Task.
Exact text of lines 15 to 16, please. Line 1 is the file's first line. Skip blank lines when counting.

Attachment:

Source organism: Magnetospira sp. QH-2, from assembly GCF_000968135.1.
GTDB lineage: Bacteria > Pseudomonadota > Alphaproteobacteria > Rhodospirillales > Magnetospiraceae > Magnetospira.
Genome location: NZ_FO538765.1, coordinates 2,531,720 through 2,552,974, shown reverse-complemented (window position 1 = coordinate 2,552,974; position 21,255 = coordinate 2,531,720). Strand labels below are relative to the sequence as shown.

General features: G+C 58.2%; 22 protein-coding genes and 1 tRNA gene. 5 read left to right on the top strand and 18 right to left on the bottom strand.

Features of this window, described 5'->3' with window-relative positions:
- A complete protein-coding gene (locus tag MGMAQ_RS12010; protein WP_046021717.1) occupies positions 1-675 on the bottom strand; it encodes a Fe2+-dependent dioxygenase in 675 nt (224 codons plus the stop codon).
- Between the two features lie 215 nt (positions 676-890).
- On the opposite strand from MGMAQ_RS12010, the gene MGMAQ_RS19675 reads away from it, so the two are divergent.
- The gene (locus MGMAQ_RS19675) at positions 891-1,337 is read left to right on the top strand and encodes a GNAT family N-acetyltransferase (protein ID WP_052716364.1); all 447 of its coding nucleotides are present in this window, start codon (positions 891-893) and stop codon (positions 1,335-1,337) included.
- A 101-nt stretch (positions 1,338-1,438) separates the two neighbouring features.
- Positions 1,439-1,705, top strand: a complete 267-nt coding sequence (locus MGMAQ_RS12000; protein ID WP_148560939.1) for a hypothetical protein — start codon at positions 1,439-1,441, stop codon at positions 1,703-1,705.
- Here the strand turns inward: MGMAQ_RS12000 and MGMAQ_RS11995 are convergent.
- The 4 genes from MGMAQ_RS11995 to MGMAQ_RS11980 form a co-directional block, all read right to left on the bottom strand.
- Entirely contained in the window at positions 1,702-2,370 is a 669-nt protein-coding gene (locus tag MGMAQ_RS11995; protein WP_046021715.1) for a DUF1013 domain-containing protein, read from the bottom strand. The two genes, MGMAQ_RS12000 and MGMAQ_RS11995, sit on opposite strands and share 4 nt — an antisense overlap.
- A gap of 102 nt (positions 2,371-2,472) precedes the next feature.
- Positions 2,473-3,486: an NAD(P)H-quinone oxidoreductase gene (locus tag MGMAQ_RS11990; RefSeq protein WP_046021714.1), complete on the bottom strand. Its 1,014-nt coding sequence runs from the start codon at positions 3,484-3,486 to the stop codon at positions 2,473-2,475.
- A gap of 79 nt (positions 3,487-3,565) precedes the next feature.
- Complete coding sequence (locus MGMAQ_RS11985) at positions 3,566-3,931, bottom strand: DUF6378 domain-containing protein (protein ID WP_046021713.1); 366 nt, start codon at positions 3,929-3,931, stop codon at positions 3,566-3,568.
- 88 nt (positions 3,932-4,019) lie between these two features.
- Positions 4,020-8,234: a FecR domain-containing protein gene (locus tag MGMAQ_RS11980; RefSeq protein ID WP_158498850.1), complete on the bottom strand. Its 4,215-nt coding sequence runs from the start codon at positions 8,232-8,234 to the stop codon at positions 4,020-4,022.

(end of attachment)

- A gap of 102 nt (positions 2,371-2,472) precedes the next feature.
- Positions 2,473-3,486: an NAD(P)H-quinone oxidoreductase gene (locus tag MGMAQ_RS11990; RefSeq protein WP_046021714.1), complete on the bottom strand. Its 1,014-nt coding sequence runs from the start codon at positions 3,484-3,486 to the stop codon at positions 2,473-2,475.